At UF/IFAS and Florida Sea Grant, we support research and extension to grow sustainable aquaculture in the state and reap its social, economic, and environmental benefits while supporting commercial and recreational fisheries. We foster responsible aquaculture that provides safe, sustainable seafood; creates employment and business opportunities in coastal communities; and complements our strategic plan for maintaining healthy and productive marine populations, ecosystems, and vibrant coastal communities.
One of the state’s most dramatic success stories has been in the culture of clams. Hard clams are grown on nearshore, submerged leases off several areas of the state’s coast.
As Floridians’ demand for food that is “farm-to-table” increases, Florida Sea Grant agents and researchers are working to develop technology to expand marine fish farming and aquaponics to inland locations.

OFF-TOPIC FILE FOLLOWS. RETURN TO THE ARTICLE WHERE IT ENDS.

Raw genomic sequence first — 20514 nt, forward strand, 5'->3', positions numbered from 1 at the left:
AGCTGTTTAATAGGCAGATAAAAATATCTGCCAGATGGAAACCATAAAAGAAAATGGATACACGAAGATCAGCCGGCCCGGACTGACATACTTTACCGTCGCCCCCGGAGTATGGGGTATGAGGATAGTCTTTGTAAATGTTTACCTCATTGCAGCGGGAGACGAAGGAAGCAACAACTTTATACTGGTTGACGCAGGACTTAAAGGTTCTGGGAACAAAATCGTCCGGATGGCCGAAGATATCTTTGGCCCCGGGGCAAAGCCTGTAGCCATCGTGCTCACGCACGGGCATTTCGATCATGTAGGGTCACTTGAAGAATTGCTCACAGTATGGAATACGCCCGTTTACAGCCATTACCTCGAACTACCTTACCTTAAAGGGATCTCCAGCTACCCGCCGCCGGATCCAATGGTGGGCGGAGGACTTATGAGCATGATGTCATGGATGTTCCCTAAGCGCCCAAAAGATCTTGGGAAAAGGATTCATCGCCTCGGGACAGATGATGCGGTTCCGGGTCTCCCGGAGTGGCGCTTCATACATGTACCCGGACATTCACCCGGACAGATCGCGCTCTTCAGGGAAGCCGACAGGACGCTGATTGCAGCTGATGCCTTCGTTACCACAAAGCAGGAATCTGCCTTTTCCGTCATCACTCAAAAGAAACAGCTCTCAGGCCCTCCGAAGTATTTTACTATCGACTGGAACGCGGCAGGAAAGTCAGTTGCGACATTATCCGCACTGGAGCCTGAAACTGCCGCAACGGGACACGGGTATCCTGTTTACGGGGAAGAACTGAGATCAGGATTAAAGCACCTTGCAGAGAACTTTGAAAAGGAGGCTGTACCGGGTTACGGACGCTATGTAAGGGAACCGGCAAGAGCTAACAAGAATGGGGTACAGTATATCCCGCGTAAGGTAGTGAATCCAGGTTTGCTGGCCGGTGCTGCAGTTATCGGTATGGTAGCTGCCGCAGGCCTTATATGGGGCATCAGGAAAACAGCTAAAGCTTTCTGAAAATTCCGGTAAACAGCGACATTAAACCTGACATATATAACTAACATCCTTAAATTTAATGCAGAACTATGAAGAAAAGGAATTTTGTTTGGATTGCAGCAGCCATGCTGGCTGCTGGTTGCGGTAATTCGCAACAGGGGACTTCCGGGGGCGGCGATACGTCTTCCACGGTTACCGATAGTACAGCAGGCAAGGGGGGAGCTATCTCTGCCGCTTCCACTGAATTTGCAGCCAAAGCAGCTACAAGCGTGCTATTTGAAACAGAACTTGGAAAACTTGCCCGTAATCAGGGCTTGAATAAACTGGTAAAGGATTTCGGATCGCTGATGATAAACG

Additionally, as leases open up in the Gulf of Mexico for open-ocean aquaculture operations, Florida Sea Grant researchers are evaluating the environmental impact of these farms to ensure our seafood meets consumer expectations for safe and sustainable choices.
Florida’s aquaculture industry has also been evolving in an innovative way toward the culture of species that are never intended to be eaten, at least by people.
The term is called restoration aquaculture, and it entails cultivating marine plants and animals like coral, sponges and marsh grasses that will one day be transplanted to the wild to increase declining populations and improve the health of coastal ecosystems.
Lastly, the demand for saltwater ornamental fish and aquatic plants for the aquarium trade continues to grow, providing opportunities for the state’s existing tropical fish growers. In fact, Florida is the nation’s leader in ornamental fish culture.